This is a simple dry side dish that comes together pretty quickly, and needs simple ingredients. This is inspired by the Bengali dish chorchori or churchuri which is made with a mix of vegetables such as pumpkin, eggplant, potatoes, and almost always spinach, but all I had was okra/bhindi, and I decided to make it with what I have. It turned out really good! The original Bengali dish uses the mix of whole spices called Paanch phoron/paanch puran which is readily available in Indian grocery stores (paanch meaning five in Hindi). The original recipe also uses the spices whole, but I modified it slightly by powdering them coarsely, and adding it at the end instead of in the initial tempering.
1lbokraapproximate; I typically buy 2 or 3 handfuls of okra for the two of us, and 5/6 handfuls if the kids are home - yes very scientific I know
2small or 1 largeTomatoes
1tbsppaanch puran/phoron spices, whole
Chop okra into roughly 2/3 inch pieces, typically cut each into two pieces
Chop onions, tomatoes into small pieces
Coarsely powder the paanch puran spices
They're a mix of kalonji (black onion seeds), fennel, yellow mustard seeds, cumin, and fenugreek seeds
Heat oil in a kadai/pan/vaanali, and splutter the cumin seeds, and hing
Add the onions, a pinch of salt, and saute until translucent
Add the tomatoes, 1/2 tsp of salt, chili powder and cook until tomatoes are pulpy
When tomatoes look like this, they are done
Add the okra, remaining salt, and give everything a good stir so that the okra is lightly coated with the onion/tomato mix
Stir fry for about 4 minutes, then cover and cook for about 8 minutes, checking every few minutes or so to make sure they are not drying up and sticking to the bottom; if they are, sprinkle a little bit of water; covering will help retain the moisture and cook the okra in the steam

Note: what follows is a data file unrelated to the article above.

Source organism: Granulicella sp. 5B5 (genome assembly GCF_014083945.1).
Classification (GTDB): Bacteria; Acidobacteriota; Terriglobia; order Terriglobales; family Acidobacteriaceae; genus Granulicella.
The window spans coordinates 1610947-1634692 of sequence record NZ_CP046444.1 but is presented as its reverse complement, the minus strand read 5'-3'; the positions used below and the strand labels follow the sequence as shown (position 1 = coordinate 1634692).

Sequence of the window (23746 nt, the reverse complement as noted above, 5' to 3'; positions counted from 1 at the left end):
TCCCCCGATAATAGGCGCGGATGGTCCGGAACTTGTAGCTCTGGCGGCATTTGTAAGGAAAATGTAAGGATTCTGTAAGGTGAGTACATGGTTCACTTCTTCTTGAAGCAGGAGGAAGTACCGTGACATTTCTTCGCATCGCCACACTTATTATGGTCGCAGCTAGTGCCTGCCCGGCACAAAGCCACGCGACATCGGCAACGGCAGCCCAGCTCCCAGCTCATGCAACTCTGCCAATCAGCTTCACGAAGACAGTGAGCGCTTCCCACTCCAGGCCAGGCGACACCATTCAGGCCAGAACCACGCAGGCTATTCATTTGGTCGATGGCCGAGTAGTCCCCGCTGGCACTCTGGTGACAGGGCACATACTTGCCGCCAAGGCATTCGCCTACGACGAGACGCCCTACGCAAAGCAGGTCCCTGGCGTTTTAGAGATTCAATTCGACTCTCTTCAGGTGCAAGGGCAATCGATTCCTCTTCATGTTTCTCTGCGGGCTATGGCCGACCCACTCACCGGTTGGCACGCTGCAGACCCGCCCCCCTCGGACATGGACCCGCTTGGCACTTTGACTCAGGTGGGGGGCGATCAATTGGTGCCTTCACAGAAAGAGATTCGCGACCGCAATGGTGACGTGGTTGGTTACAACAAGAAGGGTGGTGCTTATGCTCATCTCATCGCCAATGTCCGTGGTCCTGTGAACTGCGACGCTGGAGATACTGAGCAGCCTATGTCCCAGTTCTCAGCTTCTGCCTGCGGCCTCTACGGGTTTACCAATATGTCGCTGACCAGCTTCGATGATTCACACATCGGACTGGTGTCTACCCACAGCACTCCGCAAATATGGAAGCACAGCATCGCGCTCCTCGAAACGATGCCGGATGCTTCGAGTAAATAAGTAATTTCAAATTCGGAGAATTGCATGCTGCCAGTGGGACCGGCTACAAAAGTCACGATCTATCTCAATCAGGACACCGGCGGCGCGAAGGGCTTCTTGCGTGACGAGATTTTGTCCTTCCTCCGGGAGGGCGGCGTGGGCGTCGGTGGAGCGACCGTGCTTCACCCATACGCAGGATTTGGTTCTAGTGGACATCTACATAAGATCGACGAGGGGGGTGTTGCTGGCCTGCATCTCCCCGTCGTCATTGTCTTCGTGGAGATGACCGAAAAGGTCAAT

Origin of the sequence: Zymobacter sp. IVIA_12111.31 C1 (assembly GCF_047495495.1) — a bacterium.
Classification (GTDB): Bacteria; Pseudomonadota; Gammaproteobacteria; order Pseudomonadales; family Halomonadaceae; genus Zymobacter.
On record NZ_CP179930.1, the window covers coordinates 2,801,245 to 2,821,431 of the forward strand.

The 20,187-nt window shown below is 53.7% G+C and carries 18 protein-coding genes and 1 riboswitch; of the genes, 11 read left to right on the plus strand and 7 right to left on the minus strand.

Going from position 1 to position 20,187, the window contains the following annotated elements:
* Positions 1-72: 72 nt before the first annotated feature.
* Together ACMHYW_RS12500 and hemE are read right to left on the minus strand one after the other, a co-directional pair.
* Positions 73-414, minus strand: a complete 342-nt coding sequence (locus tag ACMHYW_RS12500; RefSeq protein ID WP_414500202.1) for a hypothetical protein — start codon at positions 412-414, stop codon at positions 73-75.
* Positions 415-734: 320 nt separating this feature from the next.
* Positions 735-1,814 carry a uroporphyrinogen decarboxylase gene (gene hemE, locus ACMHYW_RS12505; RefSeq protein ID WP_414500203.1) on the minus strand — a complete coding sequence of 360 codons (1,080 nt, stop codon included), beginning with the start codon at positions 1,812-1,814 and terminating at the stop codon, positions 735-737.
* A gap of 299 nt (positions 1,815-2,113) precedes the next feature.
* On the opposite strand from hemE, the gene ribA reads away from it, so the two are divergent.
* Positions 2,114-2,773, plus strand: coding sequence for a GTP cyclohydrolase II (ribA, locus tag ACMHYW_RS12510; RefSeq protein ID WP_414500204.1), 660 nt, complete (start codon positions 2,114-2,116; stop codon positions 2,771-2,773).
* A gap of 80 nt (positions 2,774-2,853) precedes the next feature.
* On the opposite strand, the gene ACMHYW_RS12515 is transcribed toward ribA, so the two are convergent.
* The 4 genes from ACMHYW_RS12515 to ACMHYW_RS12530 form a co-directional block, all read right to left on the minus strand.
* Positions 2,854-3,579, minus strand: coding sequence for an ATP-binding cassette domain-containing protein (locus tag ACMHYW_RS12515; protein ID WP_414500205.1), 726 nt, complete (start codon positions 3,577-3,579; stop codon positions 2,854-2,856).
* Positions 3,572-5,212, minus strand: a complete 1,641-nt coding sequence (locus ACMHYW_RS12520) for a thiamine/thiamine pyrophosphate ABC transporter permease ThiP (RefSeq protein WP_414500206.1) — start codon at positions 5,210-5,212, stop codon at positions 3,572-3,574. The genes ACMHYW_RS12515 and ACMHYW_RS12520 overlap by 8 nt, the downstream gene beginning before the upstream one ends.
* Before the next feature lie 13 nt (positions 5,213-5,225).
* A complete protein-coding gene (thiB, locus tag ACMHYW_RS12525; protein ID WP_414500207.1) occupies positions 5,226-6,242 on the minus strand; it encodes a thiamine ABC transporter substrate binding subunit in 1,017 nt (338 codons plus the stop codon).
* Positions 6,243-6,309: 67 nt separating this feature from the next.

The okra is done when they're uniformly dark like this; at this point, add the coarsely powdered spice mix, mix it gently, and turn the heat off
Serve with rotis/parathas/pooris
The original chorchori recipe uses whole five spices in the beginning, and also whole red chilies; I have modified to use a little bit of chili powder instead, and the spice powder at the end; somehow, I feel the flavor is really delicate when done this way.
Also, the original recipe, if cooked by a Bengali, would be typically made with mustard oil; I am not a big fan of it,I think it's an taste, so I use whatever cooking oil I use (avocado, typically)
You can get creative with the vegetables used, although typically pumpkin, eggplant (brinjal/aubergine), potatoes, spinach are used; I have made this recipe with Karela (bitter gourd/pagarkai), and it tastes amazing. Panch Puran/Phoron is made up of cumin, kalonji (black onion seeds), fennel, yellow mustard, and fenugreek seeds
Have fun with it! This is a simple, delicate, quick and easy recipe!